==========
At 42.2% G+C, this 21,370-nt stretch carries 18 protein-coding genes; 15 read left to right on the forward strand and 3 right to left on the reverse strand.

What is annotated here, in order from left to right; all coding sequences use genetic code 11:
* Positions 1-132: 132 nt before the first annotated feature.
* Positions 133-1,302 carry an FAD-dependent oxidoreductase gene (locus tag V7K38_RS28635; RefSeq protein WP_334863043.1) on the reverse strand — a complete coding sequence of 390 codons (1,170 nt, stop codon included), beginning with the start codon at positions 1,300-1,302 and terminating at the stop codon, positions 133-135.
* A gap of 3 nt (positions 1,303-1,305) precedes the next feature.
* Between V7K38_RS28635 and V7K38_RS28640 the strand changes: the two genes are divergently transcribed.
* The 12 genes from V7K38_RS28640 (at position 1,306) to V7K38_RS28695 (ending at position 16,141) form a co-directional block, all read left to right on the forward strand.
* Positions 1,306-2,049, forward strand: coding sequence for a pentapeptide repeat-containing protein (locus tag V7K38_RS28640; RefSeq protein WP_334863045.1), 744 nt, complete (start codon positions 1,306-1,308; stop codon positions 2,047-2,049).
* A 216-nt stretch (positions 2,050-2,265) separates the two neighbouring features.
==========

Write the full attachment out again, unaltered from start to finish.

At 42.2% G+C, this 21,370-nt stretch carries 18 protein-coding genes; 15 read left to right on the forward strand and 3 right to left on the reverse strand.

What is annotated here, in order from left to right; all coding sequences use genetic code 11:
* Positions 1-132: 132 nt before the first annotated feature.
* Positions 133-1,302 carry an FAD-dependent oxidoreductase gene (locus tag V7K38_RS28635; RefSeq protein WP_334863043.1) on the reverse strand — a complete coding sequence of 390 codons (1,170 nt, stop codon included), beginning with the start codon at positions 1,300-1,302 and terminating at the stop codon, positions 133-135.
* A gap of 3 nt (positions 1,303-1,305) precedes the next feature.
* Between V7K38_RS28635 and V7K38_RS28640 the strand changes: the two genes are divergently transcribed.
* The 12 genes from V7K38_RS28640 (at position 1,306) to V7K38_RS28695 (ending at position 16,141) form a co-directional block, all read left to right on the forward strand.
* Positions 1,306-2,049, forward strand: coding sequence for a pentapeptide repeat-containing protein (locus tag V7K38_RS28640; RefSeq protein WP_334863045.1), 744 nt, complete (start codon positions 1,306-1,308; stop codon positions 2,047-2,049).
* A 216-nt stretch (positions 2,050-2,265) separates the two neighbouring features.